Although students get hands-on training in each field, not every career/technical magnet at those schools offers industry certifications.

Dave Edwards, director of career/technical education for Alachua County Public Schools, said he wasn't sure how much the new law would open up more opportunities for certification.

“I would think it would have the possibility of being able to really expand career and tech ed depending on the demand,” but it's difficult for any school district to create new programs without the state allocating extra money, he said.

Industry certifications must be administered by an agency outside the school system, such as the Red Cross or the Department of Children and Families.

Another obstacle to expanding certification options would be persuading those agencies to work with the schools.

“You're asking some other group to take on something without them knowing if that's going to be a profitable venture for them,” he said.

The Professional Academies Magnet at Loften High School houses the four remaining career and technical programs in the district: fire and emergency services, design and technology, early childhood education and automotive.

Students can be certified by the National Institute for Automotive Service Excellence or the Department of Children and Families, or become certified as a first responder or to use Adobe software professionally.

Loften Principal Chet Sanders said he's glad the state has decided to abandon the one-size-fits-all graduation requirements established in 2010. There's a huge need in the workforce for technical training, he said.

Sanders said he hopes the different diploma tracks will demonstrate to parents that there are viable options for postsecondary education other than a traditional four-year university. His students often go on to two-year programs and technical schools, and focusing on those goals while still in high school helps them plan ahead, he said.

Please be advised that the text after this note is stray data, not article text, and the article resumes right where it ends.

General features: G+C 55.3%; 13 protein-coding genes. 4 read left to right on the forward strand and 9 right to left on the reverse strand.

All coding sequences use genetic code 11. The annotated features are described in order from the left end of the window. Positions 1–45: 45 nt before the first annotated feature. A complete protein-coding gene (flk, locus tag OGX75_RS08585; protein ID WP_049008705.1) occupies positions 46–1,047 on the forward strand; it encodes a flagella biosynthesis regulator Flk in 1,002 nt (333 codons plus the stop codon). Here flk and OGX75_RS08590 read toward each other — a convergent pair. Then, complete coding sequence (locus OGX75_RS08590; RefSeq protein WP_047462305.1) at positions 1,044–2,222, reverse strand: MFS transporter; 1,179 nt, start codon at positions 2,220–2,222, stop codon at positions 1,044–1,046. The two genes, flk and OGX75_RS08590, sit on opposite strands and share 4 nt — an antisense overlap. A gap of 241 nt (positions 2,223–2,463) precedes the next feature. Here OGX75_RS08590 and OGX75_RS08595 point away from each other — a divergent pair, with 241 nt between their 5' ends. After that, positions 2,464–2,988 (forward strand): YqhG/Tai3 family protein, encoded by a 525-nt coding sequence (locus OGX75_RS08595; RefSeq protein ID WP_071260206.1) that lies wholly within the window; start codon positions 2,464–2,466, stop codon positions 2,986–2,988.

“That can be just as valuable a track for a student as a four-year university track,” he said.

Regardless of what they choose to do after high school, students who enroll in career/technical programs tend to finish strong, said Alachua County Public Schools spokeswoman Jackie Johnson.

During the 2011-12 school year, Alachua County high school students earned 216 industry certifications and a total of 1,658 credit hours at Santa Fe College.

Also during that year, the graduation rate for Alachua County students who took at least three career/technical courses during high school was 93 percent. The overall graduation rate for the county was 78 percent.

Nearly 86 percent of the students who took three or more career/technical courses went on to college, technical training or a job.

“Obviously students in those career/technical programs do very well,” Johnson said. “It makes them so much more employable right out of high school.”

Contact Erin Jester at 338-3166 or erin.jester@gvillesun.com. Lloyd Dunkelberger contributed to this report.